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Why Criteo Stock Dropped Today

By Steve Symington – Apr 30, 2019 at 2:13PM

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The ad-retargeting leader just reduced its full-year outlook despite a solid start to 2019.

What happened

Shares of Criteo (CRTO -1.51%) were down 13% as of 1 p.m. EDT Tuesday after the ad-retargeting specialist announced solid first-quarter 2019 results but reduced its full-year outlook.

More specifically, quarterly revenue excluding traffic acquisition costs, or ex-TAC, declined 2% as reported (but increased 2% at constant currencies) to $236 million, above Criteo's guidance for revenue ex-TAC between $233 million and $235 million. That translated to adjusted net income of $40 million, or $0.60 per share, flat from the same year-ago period and above most investors' expectations for earnings of $0.44 per share.

Yellow stock market arrow chart indicating losses

Image source: Getty Images.

So what

In February, it seemed that Criteo was making significant headway in its transition to a multiproduct platform with more recurring revenue. CFO Benoit Fouilland even teased that the fourth quarter of 2018 marked "an inflection point in [Criteo's] trajectory," adding that the company expected "positive momentum in 2019 driven by healthy fundamentals and [its] broader multisolution platform."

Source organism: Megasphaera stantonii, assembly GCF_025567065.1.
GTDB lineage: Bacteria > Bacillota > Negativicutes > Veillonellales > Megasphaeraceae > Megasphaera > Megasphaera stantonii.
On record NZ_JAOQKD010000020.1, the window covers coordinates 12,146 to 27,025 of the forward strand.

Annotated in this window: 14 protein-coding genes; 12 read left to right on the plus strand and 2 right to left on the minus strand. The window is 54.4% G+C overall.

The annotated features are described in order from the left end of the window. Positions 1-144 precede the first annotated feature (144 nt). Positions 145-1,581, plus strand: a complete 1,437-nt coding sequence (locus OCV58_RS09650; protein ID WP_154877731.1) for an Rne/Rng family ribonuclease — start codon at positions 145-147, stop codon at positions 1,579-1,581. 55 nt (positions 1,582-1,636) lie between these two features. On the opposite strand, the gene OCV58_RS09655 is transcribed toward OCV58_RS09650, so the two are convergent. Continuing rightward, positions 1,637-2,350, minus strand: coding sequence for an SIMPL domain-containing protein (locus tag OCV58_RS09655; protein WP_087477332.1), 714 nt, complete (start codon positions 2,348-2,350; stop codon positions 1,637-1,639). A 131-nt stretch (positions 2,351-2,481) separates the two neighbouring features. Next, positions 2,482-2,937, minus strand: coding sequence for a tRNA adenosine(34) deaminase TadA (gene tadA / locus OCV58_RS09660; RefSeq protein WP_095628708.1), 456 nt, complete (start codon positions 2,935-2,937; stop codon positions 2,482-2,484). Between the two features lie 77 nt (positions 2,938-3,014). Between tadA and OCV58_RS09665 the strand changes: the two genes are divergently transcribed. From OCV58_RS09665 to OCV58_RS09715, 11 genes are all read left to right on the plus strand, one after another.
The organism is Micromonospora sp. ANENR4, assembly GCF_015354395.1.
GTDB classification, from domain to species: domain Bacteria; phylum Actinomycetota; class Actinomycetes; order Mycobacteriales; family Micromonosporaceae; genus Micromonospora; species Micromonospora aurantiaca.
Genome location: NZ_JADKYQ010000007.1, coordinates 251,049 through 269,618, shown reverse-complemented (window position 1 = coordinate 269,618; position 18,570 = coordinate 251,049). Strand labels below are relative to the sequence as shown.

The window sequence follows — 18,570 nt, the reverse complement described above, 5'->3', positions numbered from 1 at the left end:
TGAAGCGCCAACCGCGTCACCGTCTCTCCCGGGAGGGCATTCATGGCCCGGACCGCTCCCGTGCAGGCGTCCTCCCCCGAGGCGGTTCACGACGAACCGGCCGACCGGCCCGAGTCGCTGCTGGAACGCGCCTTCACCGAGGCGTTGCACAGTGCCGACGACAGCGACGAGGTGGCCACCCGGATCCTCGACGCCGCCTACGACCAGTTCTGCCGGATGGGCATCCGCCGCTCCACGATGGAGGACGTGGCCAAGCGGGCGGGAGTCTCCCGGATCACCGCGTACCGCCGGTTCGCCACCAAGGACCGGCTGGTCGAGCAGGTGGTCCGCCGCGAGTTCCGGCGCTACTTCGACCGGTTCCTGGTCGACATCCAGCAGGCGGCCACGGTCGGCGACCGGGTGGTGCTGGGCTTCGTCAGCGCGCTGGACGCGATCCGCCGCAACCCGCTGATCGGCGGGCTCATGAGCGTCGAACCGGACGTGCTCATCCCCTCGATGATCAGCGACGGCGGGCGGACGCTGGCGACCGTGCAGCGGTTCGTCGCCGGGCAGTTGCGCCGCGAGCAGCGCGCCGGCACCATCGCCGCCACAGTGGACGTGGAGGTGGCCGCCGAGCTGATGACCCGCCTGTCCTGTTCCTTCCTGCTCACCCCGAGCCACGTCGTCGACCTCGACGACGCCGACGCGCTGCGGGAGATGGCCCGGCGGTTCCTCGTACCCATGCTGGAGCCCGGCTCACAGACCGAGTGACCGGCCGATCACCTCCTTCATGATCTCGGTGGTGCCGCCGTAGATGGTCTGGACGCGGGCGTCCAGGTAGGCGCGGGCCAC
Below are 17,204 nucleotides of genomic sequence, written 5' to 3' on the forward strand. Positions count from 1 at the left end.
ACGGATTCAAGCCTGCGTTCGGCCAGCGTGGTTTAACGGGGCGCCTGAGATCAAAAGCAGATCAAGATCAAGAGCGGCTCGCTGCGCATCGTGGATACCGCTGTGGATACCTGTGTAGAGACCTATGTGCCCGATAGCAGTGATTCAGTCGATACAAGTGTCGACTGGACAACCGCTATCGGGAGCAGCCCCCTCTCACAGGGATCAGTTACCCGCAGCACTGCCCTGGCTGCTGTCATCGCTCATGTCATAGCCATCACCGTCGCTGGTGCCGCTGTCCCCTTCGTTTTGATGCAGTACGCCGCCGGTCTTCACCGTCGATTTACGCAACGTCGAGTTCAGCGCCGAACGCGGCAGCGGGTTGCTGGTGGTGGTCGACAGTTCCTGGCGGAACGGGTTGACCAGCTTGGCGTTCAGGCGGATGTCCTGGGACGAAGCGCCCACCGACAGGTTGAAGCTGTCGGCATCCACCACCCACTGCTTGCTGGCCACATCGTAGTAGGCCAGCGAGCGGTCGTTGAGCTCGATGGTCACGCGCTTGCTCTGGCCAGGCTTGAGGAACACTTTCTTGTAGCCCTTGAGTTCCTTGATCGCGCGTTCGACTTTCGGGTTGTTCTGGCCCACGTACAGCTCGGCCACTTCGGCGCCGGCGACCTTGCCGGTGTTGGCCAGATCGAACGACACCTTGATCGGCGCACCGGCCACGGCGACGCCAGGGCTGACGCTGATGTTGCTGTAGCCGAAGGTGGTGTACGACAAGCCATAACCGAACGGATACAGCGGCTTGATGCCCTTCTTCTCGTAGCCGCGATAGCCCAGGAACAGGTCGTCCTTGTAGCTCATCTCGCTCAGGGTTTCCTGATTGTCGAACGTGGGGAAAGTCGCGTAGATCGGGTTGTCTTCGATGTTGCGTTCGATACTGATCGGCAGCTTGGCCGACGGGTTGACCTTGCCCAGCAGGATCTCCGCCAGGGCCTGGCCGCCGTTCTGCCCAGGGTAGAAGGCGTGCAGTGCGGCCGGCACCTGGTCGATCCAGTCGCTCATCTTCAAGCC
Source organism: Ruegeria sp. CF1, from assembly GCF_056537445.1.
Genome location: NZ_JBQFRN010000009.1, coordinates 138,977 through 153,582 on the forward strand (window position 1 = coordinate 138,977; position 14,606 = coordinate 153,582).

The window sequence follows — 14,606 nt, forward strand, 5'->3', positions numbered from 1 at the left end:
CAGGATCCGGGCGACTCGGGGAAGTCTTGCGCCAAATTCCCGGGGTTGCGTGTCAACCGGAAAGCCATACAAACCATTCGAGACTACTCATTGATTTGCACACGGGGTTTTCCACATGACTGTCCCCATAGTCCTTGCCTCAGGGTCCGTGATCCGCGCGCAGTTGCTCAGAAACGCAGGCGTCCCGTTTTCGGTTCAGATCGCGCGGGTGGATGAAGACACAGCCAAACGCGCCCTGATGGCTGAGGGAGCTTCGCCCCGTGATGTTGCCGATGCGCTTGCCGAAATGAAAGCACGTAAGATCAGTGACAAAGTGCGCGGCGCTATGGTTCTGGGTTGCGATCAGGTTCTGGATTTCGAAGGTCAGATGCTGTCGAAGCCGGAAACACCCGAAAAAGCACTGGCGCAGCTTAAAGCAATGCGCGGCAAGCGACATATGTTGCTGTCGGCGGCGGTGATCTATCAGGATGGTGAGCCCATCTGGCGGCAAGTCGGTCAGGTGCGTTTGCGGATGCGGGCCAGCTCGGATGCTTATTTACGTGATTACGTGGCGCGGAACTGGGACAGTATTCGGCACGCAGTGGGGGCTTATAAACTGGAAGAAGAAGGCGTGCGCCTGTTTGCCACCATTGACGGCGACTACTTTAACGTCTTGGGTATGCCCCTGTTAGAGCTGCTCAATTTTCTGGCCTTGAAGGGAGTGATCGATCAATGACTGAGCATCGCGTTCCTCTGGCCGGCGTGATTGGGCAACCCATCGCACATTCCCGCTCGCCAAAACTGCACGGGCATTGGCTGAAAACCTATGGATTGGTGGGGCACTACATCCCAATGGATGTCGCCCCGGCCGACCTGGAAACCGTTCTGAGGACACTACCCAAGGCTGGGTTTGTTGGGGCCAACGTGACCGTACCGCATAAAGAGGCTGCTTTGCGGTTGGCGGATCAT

Now, however, Criteo is taking a more conservative view.

"While making progress on several priorities, we recognize 2019 is another transition year," said CEO JB Rudelle. "We are working hard to accelerate our transformation."

Now what

As such, due to delays executing some of Criteo's new capabilities, the company expects second-quarter revenue ex-TAC to be between $221 million and $224 million (down from $230.2 million in last year's second quarter), assuming constant-currency growth of flat to negative 2%.

For the full year of 2019, Criteo sees revenue ex-TAC arriving anywhere from flat to up 2% at constant currency from 2018, which is down from its previous outlook for between 3% and 6% growth. Criteo continues to expect 2019 adjusted EBITDA margin of roughly 30% of ex-TAC revenue.

Considering our market hates being told to effectively hurry up and wait, it's no surprise to see Criteo stock responding in kind.

Steve Symington has no position in any of the stocks mentioned. The Motley Fool recommends Criteo. The Motley Fool has a disclosure policy.

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